The College’s Honor Council is increasing its outreach to students this semester as part of a broader push to grow the body’s influence on campus.
Students shopping one of Harvard’s most popular undergraduate courses will arrive in Sanders Theater tomorrow to a changed CS50.
One lawyer said Harvard is unlikely to face lawsuits from students accused of cheating in CS50 because the cases are “awfully hard” to prosecute.
Some CS50 staffers said the course’s recent expansion and online availability of answer keys likely contributed to high levels of academic dishonesty.
FAS Dean Michael D. Smith said he was reluctant “to get involved too deeply” in the Computer Science department, where he still teaches.
Former students and course staff said course policy was unclear about what constituted cheating, creating the potential for unintentional violations.
The vast majority of 115 academic dishonesty cases the College’s Honor Council heard last academic year occurred in courses offered in the Sciences Division or the School of Engineering and Applied Sciences, according to the adjudicating body’s first-ever annual report.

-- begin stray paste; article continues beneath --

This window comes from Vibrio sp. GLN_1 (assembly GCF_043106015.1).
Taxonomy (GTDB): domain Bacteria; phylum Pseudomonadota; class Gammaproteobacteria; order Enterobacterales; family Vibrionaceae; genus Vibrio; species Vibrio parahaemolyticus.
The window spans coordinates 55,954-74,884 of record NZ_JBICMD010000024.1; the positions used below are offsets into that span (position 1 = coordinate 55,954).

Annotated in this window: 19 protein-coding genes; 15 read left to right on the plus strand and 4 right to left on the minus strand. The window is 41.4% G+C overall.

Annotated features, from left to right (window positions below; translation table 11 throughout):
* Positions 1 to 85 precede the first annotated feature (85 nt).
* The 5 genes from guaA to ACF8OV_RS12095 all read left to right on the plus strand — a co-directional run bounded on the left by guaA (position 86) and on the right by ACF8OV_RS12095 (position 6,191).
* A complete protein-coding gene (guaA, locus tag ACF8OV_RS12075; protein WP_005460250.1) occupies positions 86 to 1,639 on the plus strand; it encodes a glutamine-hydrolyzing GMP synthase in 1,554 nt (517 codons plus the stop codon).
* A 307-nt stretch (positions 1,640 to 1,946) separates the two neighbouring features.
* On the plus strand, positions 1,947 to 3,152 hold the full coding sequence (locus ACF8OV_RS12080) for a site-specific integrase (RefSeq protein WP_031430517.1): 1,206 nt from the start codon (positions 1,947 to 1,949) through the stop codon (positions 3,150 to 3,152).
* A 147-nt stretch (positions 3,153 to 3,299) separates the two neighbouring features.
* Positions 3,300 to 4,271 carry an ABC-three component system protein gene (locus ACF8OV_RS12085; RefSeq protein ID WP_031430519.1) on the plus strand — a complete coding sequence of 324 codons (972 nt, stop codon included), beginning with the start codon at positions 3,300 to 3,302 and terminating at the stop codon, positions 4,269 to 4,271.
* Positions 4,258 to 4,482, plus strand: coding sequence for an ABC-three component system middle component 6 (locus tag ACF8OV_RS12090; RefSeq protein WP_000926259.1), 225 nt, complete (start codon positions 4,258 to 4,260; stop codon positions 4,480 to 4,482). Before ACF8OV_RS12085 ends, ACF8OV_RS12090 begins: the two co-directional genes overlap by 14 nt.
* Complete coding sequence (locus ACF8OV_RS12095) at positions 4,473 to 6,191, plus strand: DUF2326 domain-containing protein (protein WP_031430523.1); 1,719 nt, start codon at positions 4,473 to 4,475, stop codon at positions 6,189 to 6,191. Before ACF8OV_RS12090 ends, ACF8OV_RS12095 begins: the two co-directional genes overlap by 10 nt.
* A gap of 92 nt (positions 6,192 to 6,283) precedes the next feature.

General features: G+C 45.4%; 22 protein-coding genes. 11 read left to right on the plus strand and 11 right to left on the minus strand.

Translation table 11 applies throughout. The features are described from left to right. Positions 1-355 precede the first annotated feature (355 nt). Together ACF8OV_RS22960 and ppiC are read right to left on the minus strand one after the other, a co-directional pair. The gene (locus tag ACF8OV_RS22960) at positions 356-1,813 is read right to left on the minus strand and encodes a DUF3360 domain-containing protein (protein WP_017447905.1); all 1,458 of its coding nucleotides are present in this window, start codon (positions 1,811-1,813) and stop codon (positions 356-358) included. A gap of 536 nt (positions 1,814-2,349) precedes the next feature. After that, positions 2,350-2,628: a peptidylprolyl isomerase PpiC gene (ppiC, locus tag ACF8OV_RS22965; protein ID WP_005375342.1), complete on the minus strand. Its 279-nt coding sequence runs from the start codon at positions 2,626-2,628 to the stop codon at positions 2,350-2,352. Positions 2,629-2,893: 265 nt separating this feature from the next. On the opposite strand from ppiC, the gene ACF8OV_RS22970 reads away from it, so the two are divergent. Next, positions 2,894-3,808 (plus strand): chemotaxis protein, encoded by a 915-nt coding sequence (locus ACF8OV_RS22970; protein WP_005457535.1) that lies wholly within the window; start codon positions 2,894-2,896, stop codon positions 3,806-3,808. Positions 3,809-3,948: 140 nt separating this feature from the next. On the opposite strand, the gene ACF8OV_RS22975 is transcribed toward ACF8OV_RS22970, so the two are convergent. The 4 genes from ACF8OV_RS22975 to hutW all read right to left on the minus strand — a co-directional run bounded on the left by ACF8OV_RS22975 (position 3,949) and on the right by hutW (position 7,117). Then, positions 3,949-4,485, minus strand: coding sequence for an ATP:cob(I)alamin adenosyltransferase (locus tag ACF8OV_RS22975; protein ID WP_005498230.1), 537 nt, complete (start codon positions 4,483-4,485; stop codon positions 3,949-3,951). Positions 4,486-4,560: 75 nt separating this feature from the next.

Undergraduate members of the student-faculty body tasked with implementing the College’s first honor code are reaching out to their classmates in dining halls and lecture halls about the goals and philosophy of the young committee.
Administrators acknowledge that a question that logically follows the honor code’s introduction is whether Harvard will move to expand students’ role in disciplinary procedures later on.
“The vast majority of faculty really do care, and the vast majority of students care. Yet I think a good portion of the time, we miss each other in unintentional ways,” said Brett Flehinger, the Honor Council’s secretary.
A study co-authored by Steven D. Levitt suggests that assigning students randomly to seats during exams significantly reduces instances of cheating.
Undergraduate members of the Honor Council—the student-faculty body tasked with enforcing the honor code—are adjusting their schedules as the Council hears its first slate of academic integrity cases.
The Administrative Board has repeatedly pushed the database’s target release date back, amid concerns that the summaries could compromise the privacy of individual students.